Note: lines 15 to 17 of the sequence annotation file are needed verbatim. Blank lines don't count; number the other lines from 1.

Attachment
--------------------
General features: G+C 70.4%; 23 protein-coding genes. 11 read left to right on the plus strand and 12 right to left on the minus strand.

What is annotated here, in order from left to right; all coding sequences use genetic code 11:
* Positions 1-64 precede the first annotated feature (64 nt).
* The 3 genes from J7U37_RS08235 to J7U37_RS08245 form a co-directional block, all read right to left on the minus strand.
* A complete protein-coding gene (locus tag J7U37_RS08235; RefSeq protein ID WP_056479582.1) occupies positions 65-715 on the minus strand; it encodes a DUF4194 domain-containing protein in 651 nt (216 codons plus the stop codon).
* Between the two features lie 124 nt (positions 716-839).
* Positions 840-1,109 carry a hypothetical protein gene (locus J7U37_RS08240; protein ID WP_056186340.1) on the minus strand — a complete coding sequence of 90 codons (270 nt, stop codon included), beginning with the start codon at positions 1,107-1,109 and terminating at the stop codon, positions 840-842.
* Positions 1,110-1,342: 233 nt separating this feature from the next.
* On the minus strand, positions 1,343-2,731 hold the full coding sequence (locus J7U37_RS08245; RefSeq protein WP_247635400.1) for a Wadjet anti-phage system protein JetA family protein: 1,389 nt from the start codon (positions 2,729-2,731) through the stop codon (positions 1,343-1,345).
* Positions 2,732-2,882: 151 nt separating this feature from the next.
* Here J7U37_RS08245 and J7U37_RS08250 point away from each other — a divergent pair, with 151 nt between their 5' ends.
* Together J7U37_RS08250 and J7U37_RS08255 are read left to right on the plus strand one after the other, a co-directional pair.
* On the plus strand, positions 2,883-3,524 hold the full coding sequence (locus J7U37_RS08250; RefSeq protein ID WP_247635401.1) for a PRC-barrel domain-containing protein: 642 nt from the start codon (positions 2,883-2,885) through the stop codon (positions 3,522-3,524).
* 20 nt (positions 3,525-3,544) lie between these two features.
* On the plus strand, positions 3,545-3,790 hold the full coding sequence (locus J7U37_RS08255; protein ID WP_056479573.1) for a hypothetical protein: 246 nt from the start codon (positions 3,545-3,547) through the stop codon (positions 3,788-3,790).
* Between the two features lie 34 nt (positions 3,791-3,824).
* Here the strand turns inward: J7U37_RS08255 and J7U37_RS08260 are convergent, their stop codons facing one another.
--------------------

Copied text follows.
* On the plus strand, positions 3,545-3,790 hold the full coding sequence (locus J7U37_RS08255; protein ID WP_056479573.1) for a hypothetical protein: 246 nt from the start codon (positions 3,545-3,547) through the stop codon (positions 3,788-3,790).
* Between the two features lie 34 nt (positions 3,791-3,824).
* Here the strand turns inward: J7U37_RS08255 and J7U37_RS08260 are convergent, their stop codons facing one another.